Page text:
- Physics and Astronomy(all)
- Statistical and Nonlinear Physics

### Cite this

*Chaos*,

*8*(1), 127-136.

**Computerized mapping of fibrillation in normal ventricular myocardium.** / Chen, Peng-Sheng; Garfinkel, Alan; Weiss, James N.; Karagueuzian, Hrayr S.

Research output: Contribution to journal › Article

*Chaos*, vol. 8, no. 1, pp. 127-136.

}

TY - JOUR

T1 - Computerized mapping of fibrillation in normal ventricular myocardium

AU - Chen, Peng-Sheng

AU - Garfinkel, Alan

AU - Weiss, James N.

AU - Karagueuzian, Hrayr S.

PY - 1998/3

Y1 - 1998/3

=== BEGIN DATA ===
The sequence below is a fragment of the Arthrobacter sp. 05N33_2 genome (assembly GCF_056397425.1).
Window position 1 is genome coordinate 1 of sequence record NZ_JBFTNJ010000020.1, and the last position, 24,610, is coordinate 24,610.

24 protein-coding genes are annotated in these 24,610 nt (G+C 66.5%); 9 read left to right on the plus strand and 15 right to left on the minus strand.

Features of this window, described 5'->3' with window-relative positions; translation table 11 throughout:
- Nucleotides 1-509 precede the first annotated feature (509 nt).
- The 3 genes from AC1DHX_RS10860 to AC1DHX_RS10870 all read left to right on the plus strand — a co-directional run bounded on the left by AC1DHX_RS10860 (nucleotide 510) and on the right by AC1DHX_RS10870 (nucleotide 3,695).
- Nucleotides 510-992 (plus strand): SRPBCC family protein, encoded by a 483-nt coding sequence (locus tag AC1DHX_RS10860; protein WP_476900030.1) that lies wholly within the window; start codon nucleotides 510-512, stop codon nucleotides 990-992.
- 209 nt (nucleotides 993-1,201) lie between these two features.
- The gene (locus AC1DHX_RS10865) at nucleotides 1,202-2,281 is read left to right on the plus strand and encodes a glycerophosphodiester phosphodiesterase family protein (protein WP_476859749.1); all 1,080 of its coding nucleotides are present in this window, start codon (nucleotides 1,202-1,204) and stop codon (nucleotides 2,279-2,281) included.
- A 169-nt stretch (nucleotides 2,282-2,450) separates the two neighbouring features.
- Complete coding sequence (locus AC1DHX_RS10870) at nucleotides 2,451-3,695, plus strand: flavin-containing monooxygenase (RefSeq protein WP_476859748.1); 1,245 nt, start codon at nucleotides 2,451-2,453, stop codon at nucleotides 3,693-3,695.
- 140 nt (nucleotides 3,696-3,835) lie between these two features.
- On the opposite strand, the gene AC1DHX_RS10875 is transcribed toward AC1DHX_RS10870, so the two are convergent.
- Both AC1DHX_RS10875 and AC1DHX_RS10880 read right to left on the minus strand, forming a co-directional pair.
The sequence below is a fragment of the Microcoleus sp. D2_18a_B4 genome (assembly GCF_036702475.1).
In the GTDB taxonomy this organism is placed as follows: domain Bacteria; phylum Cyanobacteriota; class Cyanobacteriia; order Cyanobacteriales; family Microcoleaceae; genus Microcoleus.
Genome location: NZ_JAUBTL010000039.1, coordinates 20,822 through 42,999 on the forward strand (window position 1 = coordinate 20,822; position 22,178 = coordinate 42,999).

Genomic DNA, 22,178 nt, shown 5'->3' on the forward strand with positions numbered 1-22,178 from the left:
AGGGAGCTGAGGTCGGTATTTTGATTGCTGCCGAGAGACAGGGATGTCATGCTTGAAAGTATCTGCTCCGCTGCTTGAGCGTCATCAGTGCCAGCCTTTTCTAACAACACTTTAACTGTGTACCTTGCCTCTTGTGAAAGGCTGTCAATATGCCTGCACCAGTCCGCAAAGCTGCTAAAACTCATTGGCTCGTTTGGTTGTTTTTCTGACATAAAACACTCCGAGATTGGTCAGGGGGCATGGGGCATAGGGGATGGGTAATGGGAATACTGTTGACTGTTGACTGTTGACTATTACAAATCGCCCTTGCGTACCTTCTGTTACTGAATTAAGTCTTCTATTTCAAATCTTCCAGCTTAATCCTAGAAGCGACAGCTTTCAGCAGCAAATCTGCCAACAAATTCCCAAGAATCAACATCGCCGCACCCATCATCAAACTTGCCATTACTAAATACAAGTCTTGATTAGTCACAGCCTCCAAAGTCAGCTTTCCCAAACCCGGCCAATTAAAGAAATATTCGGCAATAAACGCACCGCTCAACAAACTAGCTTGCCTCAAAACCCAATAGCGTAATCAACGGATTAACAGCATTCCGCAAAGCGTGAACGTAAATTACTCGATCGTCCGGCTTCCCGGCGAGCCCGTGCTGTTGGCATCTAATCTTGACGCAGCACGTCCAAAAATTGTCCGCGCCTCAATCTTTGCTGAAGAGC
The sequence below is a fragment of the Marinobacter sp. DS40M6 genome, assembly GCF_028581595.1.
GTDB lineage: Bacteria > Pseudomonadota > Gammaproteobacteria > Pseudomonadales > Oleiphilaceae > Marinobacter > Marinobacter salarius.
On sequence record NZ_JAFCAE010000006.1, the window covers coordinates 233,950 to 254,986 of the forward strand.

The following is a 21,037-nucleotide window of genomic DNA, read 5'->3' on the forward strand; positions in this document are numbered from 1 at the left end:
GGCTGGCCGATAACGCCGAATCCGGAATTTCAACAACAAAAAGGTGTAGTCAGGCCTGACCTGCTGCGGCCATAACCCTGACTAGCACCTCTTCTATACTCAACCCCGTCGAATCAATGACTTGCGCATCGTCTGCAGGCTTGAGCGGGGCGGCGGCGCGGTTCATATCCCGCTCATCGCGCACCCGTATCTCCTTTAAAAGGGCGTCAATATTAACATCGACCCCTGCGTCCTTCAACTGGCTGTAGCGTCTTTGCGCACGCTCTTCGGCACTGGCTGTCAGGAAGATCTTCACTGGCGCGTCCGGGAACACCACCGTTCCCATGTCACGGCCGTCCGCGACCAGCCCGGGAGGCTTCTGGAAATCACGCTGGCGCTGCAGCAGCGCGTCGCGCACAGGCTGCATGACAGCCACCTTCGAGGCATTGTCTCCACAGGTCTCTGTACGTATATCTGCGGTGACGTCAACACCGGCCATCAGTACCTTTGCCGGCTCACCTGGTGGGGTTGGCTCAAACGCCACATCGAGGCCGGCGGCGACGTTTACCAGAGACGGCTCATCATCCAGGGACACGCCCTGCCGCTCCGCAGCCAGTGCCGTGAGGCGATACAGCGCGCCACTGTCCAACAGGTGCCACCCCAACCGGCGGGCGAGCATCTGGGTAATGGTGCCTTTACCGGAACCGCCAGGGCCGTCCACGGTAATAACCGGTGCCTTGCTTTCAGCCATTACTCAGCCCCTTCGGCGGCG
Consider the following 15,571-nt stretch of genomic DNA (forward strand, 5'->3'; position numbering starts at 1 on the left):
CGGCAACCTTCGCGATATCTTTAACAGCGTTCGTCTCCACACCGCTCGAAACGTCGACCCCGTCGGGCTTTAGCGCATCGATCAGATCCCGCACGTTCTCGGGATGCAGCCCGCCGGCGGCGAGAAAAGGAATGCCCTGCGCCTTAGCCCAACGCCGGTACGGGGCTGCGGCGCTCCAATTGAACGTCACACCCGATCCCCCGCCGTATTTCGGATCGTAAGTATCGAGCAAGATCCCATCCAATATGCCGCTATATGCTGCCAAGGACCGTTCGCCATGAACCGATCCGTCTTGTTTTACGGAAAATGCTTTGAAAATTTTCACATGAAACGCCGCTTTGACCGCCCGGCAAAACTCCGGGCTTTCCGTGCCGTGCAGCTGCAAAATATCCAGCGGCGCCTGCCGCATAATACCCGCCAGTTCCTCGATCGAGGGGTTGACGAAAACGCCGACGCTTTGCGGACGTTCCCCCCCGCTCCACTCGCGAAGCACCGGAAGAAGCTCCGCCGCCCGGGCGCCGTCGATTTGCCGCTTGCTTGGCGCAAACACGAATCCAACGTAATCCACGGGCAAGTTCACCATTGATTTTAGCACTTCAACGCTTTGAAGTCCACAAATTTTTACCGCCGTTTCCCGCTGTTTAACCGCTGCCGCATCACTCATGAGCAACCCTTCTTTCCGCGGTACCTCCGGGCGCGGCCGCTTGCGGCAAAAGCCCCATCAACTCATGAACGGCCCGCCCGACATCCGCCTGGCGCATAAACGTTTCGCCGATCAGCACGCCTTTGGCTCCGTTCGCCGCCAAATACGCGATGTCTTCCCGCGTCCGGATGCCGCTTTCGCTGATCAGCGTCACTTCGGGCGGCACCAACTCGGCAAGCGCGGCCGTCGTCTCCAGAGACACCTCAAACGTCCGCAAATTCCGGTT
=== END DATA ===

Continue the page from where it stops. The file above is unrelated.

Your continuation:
N2 - It is well known that the ability to fibrillate is intrinsic to a normal ventricle that exceeds a critical mass. The questions we address are how is ventricular fibrillation (VF) initiated and perpetuated in normal myocardium, and why is VF not seen more often in the general population if all ventricles have the ability to fibrillate. To study the mechanisms of VF, we used computerized mapping techniques with up to 512 channels of simultaneous multisite recordings for data acquisition. The data were then processed for dynamic display of the activation patterns and for mathematical analyses of the activation intervals. The results show that in normal ventricles, VF can be initiated by a single strong premature stimulus given during the vulnerable period of the cardiac cycle. The initial activations form a figure-eight pattern. Afterward, VF will perpetuate itself without any outside help. The self-perpetuation itself is due to at least two factors. One is that single wave fronts spontaneously break up into two or more wavelets. The second is that when two wavelets intersect perpendicular to each other, the second wavelet is broken by the residual refractoriness left over from the first wavelet. Mathematical analyses of the patterns of activation during VF revealed that VF is a form of chaos, and that transition from ventricular tachycardia (VT) to VF occurs via the quasiperiodic route. In separate experiments, we found that we can convert VF to VT by tissue size reduction. The physiological mechanism associated with the latter transition appears to be the reduction of the number of reentrant wave fronts and wandering wavelets. Based on these findings, we propose that the reentrant wave fronts and the wandering wavelets serve as the physiological equivalent of coupled oscillators. A minimal number of oscillators is needed for VF to perpetuate itself, and to generate chaotic dynamics; hence a critical mass is required to perpetuate VF. We conclude that VF in normal myocardium is a form of reentrant cardiac arrhythmia. A strong electrical stimulus initiates single or dual reentrant wave fronts that break up into multiple wavelets. Sometimes short-lived reentry is also generated during the course of VF. These organized reentrant and broken wavelets serve as coupled oscillators that perpetuate VF and maintain chaos. Although the ability to support these oscillators exists in a normal ventricle, the triggers required to generate them are nonexistent in the normal heart. Therefore, VF and sudden death do not happen to most people with normal ventricular myocardium.